There are perhaps more national advertising dollars thrown at multivitamins than any other category within the supplement world. Probiotics are gaining steam within that sphere, too. But Go Healthy Natural founder Greg O’Neill believes that there is still room for innovation within the vast multivitamin market, and nooks and crannies that offer opportunity for a company like his.
Liquid formula opportunity
“I’m really a niche player in that space,” O’Neill told NutraIngredients-USA. “I was in a healthy vending business before this, serving a lot of the school lunchrooms and band studios in Chester County, PA, and I got disillusioned because I thought the other people in the company were more interested in money than in children’s health.”
So O’Neill went looking for a way to affect his customers’ health at a more basic level, and came to the idea of a liquid vitamin that offers both convenience and bioavailability advantages.
“I’m a big believer in liquid multivitamins because of the 98% absorption rate compared to pills or tablets, which might be as low as 20%. But I didn’t like a lot of the liquid multis on the market. They didn’t taste good or they were grainy and needed a lot of mixing. In order to be successful I knew my product had to be convenient and it had to taste good,” he said.
O’Neill’s launch product called Go Healthy Natural Antioxidant Boost is a liquid multivitamin formula that includes extracts of açai, pomegranate, strawberry, cranberry, noni, mangosteen and mulberry. The product also includes ‘vegetarian’ amino acids, a suite of digestive enzymes and prebiotic fiber, in this case a short-chain fructooliggosaccharide. O’Neill said the goal was to offer as complete a product as possible.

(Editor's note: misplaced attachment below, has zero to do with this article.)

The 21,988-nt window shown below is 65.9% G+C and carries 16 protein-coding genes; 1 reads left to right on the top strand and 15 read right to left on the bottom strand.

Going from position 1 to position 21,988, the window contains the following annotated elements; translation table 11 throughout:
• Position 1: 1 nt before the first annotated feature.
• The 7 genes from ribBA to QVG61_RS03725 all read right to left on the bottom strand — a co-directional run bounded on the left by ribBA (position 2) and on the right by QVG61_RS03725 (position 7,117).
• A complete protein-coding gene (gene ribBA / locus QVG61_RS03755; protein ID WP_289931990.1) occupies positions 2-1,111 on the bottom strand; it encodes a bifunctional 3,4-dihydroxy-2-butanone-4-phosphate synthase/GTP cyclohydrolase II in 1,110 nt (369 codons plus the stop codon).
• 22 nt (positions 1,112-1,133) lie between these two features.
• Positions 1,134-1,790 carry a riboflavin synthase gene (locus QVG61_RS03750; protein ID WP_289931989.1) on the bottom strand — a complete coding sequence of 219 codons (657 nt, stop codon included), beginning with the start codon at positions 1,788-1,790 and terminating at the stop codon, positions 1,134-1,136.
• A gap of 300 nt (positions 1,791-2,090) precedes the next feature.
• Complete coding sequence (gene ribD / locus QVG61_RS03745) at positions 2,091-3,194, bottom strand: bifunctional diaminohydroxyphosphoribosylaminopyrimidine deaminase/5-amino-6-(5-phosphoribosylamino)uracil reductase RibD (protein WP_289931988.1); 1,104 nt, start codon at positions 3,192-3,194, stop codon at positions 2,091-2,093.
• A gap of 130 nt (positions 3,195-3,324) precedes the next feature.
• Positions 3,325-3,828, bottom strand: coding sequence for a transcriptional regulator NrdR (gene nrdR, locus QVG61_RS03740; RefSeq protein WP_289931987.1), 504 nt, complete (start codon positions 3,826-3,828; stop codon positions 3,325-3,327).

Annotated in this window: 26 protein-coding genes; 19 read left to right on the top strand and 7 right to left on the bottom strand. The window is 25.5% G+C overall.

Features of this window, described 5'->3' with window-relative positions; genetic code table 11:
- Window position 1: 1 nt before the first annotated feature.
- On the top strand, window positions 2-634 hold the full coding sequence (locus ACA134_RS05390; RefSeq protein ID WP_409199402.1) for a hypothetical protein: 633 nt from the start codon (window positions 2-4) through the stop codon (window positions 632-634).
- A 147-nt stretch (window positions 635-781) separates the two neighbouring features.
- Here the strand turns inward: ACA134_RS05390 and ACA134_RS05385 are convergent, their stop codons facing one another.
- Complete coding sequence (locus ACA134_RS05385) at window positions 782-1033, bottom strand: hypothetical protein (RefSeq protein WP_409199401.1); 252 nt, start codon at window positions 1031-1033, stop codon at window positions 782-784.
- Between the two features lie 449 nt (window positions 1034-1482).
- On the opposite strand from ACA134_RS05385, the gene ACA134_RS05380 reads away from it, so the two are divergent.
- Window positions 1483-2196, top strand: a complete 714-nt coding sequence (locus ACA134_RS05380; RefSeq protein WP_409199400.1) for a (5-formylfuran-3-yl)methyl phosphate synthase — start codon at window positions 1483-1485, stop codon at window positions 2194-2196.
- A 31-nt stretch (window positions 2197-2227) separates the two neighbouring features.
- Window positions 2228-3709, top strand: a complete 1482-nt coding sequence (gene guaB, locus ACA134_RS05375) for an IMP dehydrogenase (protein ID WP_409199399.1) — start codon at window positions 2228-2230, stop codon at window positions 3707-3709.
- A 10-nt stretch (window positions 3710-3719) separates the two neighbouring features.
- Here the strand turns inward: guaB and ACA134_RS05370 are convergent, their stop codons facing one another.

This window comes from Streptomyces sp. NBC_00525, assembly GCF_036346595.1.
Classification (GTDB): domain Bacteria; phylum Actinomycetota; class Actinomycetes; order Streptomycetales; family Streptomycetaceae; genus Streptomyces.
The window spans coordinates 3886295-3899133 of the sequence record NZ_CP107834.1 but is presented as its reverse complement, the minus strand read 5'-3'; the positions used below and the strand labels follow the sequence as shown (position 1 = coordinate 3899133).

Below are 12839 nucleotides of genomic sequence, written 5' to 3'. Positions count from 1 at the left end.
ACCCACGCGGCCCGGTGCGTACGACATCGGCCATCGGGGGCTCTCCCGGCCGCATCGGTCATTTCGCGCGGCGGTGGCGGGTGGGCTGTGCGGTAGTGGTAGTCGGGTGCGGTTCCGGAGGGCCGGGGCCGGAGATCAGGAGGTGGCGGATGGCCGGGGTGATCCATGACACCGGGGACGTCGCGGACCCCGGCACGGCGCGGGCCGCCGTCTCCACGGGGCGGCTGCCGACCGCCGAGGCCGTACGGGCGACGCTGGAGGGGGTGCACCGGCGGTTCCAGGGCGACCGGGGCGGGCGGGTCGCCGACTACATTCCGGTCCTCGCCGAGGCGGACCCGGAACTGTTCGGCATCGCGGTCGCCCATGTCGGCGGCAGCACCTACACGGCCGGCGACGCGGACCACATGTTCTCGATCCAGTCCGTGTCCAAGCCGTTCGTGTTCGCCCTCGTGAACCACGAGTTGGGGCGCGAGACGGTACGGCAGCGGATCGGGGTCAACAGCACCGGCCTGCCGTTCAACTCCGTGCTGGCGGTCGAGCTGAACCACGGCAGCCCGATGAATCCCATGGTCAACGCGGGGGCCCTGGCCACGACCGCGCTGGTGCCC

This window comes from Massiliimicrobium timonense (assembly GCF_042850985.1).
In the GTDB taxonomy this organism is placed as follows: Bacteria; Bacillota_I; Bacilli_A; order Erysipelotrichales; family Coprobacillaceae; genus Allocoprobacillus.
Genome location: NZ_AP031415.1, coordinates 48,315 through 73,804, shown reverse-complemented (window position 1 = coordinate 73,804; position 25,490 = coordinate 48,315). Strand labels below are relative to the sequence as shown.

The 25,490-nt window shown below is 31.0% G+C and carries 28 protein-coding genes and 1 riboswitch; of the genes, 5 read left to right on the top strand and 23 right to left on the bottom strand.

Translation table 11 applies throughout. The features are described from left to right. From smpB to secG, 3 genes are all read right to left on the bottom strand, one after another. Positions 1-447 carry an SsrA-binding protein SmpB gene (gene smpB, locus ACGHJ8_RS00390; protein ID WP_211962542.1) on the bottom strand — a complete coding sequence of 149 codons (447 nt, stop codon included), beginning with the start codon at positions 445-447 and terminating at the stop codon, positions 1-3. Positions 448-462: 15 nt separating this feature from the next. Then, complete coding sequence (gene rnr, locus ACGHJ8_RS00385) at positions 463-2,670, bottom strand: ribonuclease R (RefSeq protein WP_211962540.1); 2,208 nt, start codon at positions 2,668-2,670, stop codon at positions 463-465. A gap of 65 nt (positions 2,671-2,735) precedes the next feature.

“The reason a lot of other people are not trying to compete in the liquid multivitamin space is that it costs more money. It’s easier to just press the vitamins into a tablet. I wanted a balanced, synergistic formula. I believed that in order to make the vitamins as effective as they can be you need enzymes, amino acids and prebiotics,” he said.
But long ingredient lists, something that other multivitamin formulators have tried in an effort to differentiate their products, can leave those manufacturers open to charges of pixie dusting. The argument goes something like this: How can a formula offer efficacious dosages of all of the ingredients on the label and still come in at a realistic price point?
O’Neill doesn’t dispute that there is a natural tension in that relationship.
“My product is not the cheapest one out there. We aren’t the most expensive, either. If I just wanted to do this for the money there are easier and more lucrative ways to do it,” O’Neill said.
“I want to be honest in labeling. I do want to make money but not at the expense of the customer and that’s a lot of what I see in the marketplace,” he said.
O’Neill said he also wants to be honest and upfront about what he believes the proper role of multivitamins should be. In his view the goal for every consumer seeking to maintain or improve their health should be to reform their diet first.
“I’m a big believer in a farm-to-table diet and in eating fresh meat,” O’Neill said. “But it’s not always easy, and some things you can’t get that way. I live in the Northeast, for example, and I’m deficient in vitamin D3 and most people who live here are, too.”
The company is distributing its product via Amazon and its own website to start. O’Neill said there are no immediate plans for additional distribution beyond those venues. An additional Memory Boost formula is also in development with the same contract manufacturer responsible for the initial product, with a planned launch sometime in the middle of 2016, he said.